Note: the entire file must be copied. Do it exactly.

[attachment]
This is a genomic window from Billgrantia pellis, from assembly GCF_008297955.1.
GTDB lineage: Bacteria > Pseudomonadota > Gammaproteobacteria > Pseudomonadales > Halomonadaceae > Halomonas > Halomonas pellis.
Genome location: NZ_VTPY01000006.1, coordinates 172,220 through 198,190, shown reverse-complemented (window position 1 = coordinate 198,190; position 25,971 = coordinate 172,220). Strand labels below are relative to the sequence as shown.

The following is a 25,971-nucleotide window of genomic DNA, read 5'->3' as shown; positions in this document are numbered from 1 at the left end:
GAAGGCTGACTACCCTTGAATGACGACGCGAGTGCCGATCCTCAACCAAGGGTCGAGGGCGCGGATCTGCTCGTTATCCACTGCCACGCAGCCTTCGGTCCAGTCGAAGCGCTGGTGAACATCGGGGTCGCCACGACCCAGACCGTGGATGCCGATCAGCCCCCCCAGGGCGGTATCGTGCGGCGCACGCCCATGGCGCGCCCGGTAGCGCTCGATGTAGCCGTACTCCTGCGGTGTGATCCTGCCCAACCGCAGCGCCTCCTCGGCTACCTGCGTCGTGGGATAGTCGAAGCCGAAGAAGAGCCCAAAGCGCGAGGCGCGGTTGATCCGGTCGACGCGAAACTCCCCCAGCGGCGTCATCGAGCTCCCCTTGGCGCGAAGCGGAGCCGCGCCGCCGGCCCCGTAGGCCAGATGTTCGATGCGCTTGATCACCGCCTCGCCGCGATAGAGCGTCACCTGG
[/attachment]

This is a genomic window from Billgrantia pellis, from assembly GCF_008297955.1.
GTDB lineage: Bacteria > Pseudomonadota > Gammaproteobacteria > Pseudomonadales > Halomonadaceae > Halomonas > Halomonas pellis.
Genome location: NZ_VTPY01000006.1, coordinates 172,220 through 198,190, shown reverse-complemented (window position 1 = coordinate 198,190; position 25,971 = coordinate 172,220). Strand labels below are relative to the sequence as shown.

The following is a 25,971-nucleotide window of genomic DNA, read 5'->3' as shown; positions in this document are numbered from 1 at the left end:
GAAGGCTGACTACCCTTGAATGACGACGCGAGTGCCGATCCTCAACCAAGGGTCGAGGGCGCGGATCTGCTCGTTATCCACTGCCACGCAGCCTTCGGTCCAGTCGAAGCGCTGGTGAACATCGGGGTCGCCACGACCCAGACCGTGGATGCCGATCAGCCCCCCCAGGGCGGTATCGTGCGGCGCACGCCCATGGCGCGCCCGGTAGCGCTCGATGTAGCCGTACTCCTGCGGTGTGATCCTGCCCAACCGCAGCGCCTCCTCGGCTACCTGCGTCGTGGGATAGTCGAAGCCGAAGAAGAGCCCAAAGCGCGAGGCGCGGTTGATCCGGTCGACGCGAAACTCCCCCAGCGGCGTCATCGAGCTCCCCTTGGCGCGAAGCGGAGCCGCGCCGCCGGCCCCGTAGGCCAGATGTTCGATGCGCTTGATCACCGCCTCGCCGCGATAGAGCGTCACCTGG